Virtual Reality in the Military

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Virtual reality parachuting simulation

Virtual reality has been adopted by the military – this includes all three services (army, navy and air force) – where it is used for training purposes. This is particularly useful for training soldiers for combat situations or other dangerous settings where they have to learn how to react in an appropriate manner.

A virtual reality simulation enables them to do so but without the risk of death or a serious injury. They can re-enact a particular scenario, for example engagement with an enemy in an environment in which they experience this but without the real world risks. This has proven to be safer and less costly than traditional training methods.

Military uses of virtual reality

These include:

Virtual reality is also used to treat post-traumatic stress disorder. Soldiers suffering from battlefield trauma and other psychological conditions can learn how to deal with their symptoms in a ‘safe’ environment. The idea is for them to be exposed to the triggers for their condition which they gradually adjust to. This has the effect of decreasing their symptoms and enabling them to cope to new or unexpected situations.

This is discussed further in the virtual reality treatment for PTSD (post traumatic stress disorder) article.

VR equipment and the military

Virtual reality training is conducted using head mounted displays (HMD) with an inbuilt tracking system and data gloves to enable interaction within the virtual environment.

Another use is combat visualisation in which soldiers and other related personnel are given virtual reality glasses to wear which create a 3D depth of illusion. The results of this can be shared amongst large numbers of personnel.

Find out more about individual uses of virtual reality by the different services, e.g. virtual reality navy training in the separate virtual reality and the military section.

This section discusses the various military applications of virtual reality and the ramifications from using this form of technology. The military may not be an obvious candidate for virtual reality but it has been adopted by all branches – army, navy and air force.

What the military stress is that virtual reality is designed to be used as an additional aid and will not replace real life training.

This section discusses all aspects of how virtual reality is used by military, from training through to combat situations. It is arranged as follows:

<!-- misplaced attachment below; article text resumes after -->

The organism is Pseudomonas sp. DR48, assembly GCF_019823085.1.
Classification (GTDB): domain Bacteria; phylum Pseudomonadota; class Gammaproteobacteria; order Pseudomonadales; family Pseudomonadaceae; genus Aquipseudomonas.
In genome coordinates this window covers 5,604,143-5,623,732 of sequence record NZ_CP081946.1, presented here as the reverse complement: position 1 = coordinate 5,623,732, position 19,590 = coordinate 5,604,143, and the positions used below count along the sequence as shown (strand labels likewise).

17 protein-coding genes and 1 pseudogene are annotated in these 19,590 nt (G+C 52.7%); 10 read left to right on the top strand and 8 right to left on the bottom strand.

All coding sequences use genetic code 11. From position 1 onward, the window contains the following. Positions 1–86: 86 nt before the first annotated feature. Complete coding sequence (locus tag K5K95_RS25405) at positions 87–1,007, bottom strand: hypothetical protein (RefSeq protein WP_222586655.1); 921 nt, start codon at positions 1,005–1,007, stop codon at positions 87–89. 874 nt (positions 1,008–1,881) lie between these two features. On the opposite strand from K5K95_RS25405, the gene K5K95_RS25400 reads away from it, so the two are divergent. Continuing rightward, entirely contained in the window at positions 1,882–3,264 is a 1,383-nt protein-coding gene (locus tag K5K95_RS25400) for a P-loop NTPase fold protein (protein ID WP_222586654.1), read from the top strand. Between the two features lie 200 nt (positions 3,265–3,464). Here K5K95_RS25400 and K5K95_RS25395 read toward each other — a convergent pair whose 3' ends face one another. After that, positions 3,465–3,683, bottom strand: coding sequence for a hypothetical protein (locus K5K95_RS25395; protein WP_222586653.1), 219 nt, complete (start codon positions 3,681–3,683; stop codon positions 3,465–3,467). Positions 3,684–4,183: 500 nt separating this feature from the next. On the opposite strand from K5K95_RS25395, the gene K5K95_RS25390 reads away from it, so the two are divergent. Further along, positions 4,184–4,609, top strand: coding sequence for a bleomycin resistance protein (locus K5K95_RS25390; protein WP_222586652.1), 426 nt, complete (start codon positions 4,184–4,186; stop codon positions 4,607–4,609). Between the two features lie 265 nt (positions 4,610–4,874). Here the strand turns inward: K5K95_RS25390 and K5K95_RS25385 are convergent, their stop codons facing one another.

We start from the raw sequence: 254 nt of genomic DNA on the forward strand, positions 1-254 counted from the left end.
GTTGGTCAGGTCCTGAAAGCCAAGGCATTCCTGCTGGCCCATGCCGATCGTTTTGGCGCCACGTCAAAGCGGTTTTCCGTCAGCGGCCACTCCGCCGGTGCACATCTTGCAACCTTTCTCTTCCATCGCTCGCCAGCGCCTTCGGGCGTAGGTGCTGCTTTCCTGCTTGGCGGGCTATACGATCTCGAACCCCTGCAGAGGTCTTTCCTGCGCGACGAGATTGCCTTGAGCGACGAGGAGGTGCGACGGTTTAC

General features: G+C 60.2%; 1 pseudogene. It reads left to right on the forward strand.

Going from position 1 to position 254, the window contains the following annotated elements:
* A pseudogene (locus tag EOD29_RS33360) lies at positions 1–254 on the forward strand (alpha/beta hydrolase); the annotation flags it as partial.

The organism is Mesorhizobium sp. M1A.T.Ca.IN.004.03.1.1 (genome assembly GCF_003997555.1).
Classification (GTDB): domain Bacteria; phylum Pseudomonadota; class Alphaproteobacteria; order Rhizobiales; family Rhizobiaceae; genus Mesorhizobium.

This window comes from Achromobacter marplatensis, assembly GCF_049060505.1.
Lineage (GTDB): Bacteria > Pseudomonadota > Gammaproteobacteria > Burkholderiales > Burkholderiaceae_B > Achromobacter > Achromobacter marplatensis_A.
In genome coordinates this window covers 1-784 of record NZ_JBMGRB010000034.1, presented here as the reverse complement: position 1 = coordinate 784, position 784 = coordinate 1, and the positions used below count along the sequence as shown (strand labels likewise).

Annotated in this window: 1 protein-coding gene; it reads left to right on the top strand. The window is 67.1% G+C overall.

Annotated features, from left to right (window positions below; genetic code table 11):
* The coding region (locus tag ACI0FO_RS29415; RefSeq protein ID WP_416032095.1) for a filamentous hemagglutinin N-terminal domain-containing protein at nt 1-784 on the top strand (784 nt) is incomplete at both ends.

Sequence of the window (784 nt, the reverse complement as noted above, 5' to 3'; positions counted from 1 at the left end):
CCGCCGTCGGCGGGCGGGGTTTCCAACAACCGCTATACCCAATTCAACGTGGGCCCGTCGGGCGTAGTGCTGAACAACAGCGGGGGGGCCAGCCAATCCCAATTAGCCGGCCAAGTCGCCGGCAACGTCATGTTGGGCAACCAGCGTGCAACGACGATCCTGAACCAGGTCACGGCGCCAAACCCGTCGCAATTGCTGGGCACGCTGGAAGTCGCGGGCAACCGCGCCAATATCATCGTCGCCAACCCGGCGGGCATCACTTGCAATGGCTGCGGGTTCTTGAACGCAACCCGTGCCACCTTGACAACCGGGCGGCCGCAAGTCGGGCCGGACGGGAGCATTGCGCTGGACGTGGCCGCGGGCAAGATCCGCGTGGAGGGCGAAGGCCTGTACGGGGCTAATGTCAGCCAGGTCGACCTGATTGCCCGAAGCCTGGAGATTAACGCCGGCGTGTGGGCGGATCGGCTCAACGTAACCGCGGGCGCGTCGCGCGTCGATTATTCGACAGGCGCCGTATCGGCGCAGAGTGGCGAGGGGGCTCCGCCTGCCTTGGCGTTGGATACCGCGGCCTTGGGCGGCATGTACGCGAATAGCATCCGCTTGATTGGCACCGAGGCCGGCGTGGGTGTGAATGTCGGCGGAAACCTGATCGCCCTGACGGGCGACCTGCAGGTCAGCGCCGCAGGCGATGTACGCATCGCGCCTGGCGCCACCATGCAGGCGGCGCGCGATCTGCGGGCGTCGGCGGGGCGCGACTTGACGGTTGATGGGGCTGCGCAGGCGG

Each of these subjects is discussed as a separate article.

What is apparent is that virtual environments are ideal set ups for military training in that they enable the participants, i.e. soldiers, to experience a particular situation within a controlled area. For example, a battlefield scenario in which they can interact with events but without any personal danger to themselves.

The main advantages of this are time and cost: military training is prohibitively expensive especially airborne training so it is more cost-effective to use flight simulators than actual aircraft. Plus it is possible to introduce an element of danger into these scenarios but without causing actual physical harm to the trainees.

Flight simulators are a popular theme in military VR training but there are others which include: medical training (battlefield), combat training, vehicle training and ‘boot camp’.

But another use and one which is not immediately thought of is virtual reality and post traumatic stress disorder (PTSD). PTSD or ‘combat stress’ has only recently been acknowledged as a medical condition but it causes very real damage to the person concerned and their family. Virtual reality is used to help the sufferer adjust to their symptoms and develop coping strategies whenever they are placed in a new situation.

This is discussed at greater length in our virtual reality treatment for PTSD article.

Generally, virtual reality training involves the use of head mounted displays (HMD) and data gloves to enable military personnel to interact with objects within a virtual environment. Alternately, they may be given virtual reality glasses to wear which display a 3D image.

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